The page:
Data quality assessments stimulate improvements to health management information systems: evidence from five African countries

J Glob Health. 2019 Jun;9(1):010806. doi: 10.7189/jogh.09.010806.


Background: Health service data are used to inform decisions about planning and implementation, as well as to evaluate performance and outcomes, and the quality of those data are important. Data quality assessments (DQA) afford the opportunity to collect information about health service data. Through its Rapid Access Expansion Programme (RAcE), the World Health Organization (WHO) funded non-governmental organizations (NGO) to support Ministries of Health (MOH) in implementing integrated community case management (iCCM) programs in the Democratic Republic of Congo, Malawi, Mozambique, Niger and Nigeria. WHO contracted ICF to support grantee monitoring and evaluation efforts, part of which was to conduct DQAs to enhance program monitoring and decision making. The contribution of DQAs to data-driven decision making has been documented and the purpose of this paper is to describe how DQAs contributed to health management information system (HMIS) strengthening and the findings of subsequent DQAs in those areas.

Methods: ICF created a mixed-methods DQA for iCCM data, comprising a review of the data collection and management system, a data tracing component and key informant interviews. The DQA was applied twice in each RAcE site, which enables a general comparison of system-level attributes before and after the first DQA application. For this qualitative assessment, we reviewed DQA reports to collate information about DQA recommendations and how they were addressed before a subsequent DQA, along with the findings of the second DQA.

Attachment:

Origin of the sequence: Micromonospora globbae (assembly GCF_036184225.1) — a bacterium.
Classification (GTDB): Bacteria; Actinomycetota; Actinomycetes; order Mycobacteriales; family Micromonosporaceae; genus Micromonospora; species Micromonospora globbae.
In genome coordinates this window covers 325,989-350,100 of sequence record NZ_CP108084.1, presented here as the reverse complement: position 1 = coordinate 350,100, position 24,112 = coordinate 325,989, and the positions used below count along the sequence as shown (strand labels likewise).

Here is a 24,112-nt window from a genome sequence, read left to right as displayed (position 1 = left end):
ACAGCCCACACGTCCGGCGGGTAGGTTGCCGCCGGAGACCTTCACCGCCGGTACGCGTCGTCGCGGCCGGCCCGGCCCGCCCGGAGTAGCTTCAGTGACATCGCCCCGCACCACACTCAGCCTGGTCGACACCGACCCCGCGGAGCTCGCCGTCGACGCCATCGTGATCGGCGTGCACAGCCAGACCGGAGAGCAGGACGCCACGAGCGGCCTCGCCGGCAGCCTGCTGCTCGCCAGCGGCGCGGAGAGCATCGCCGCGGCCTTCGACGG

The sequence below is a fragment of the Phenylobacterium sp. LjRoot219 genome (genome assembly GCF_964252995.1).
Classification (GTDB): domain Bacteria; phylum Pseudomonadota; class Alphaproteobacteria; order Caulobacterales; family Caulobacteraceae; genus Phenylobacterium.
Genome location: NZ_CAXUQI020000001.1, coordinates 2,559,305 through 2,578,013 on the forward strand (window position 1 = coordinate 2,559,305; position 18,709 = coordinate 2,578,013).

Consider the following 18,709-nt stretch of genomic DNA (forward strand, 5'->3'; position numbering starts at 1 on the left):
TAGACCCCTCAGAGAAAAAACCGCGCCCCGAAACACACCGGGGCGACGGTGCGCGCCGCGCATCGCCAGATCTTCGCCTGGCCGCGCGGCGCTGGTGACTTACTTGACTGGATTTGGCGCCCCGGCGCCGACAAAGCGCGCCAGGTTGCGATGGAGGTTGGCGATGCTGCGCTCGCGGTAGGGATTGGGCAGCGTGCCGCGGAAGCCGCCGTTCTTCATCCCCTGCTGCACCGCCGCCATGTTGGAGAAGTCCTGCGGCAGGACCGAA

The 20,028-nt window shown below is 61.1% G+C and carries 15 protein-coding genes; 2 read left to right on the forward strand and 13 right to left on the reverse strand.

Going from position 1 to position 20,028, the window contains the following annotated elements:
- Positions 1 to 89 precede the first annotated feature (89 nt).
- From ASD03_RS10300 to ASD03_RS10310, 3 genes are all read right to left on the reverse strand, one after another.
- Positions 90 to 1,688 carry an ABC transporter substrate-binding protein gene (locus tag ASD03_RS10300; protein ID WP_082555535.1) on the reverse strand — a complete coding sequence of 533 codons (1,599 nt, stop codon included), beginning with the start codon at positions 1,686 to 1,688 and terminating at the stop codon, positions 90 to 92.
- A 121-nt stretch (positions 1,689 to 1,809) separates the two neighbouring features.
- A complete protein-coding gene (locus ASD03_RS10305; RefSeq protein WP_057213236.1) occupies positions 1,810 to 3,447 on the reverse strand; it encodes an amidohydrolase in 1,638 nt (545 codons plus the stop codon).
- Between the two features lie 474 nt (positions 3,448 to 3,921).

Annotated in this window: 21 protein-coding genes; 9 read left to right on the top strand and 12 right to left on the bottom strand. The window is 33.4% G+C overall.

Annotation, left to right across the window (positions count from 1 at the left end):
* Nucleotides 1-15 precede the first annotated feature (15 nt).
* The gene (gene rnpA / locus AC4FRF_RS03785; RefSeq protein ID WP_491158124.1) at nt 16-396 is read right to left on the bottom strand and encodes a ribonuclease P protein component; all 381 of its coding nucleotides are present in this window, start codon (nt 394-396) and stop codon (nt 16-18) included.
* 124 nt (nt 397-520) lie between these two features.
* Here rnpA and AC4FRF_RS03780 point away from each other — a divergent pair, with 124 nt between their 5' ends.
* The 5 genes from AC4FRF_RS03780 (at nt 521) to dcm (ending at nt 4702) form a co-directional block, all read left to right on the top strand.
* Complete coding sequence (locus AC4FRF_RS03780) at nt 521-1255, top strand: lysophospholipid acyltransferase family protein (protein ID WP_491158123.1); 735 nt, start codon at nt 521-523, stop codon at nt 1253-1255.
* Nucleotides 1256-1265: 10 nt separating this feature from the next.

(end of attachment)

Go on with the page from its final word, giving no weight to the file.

Results: Findings from the first DQA in each RAcE site stimulated NGO and MOH efforts to strengthen different aspects of the HMIS in each country, including modifying data collection tools in the Democratic Republic of Congo; training community health workers (CHWs) and supervisors in Malawi; strengthening supervision in Mozambique; improving CHW registers and strengthening staff capacity at all levels to report data in Niger; establishing a data review system in Abia State, Nigeria; and, establishing processes to improve data use and quality in Niger State, Nigeria.

Conclusion: Data quality assessments stimulated context-specific efforts by NGOs and MOHs to improve iCCM data quality. DQAs can serve as a collaborative and evidence-based activity to influence discussions of data quality and stimulate HMIS strengthening efforts.

MeSH terms

  • Case Management / organization & administration*
  • Community Health Services / organization & administration*
  • Data Accuracy*
  • Delivery of Health Care, Integrated*
  • Democratic Republic of the Congo
  • Health Information Systems / organization & administration*
  • Humans
  • Malawi
  • Mozambique
  • Niger
  • Nigeria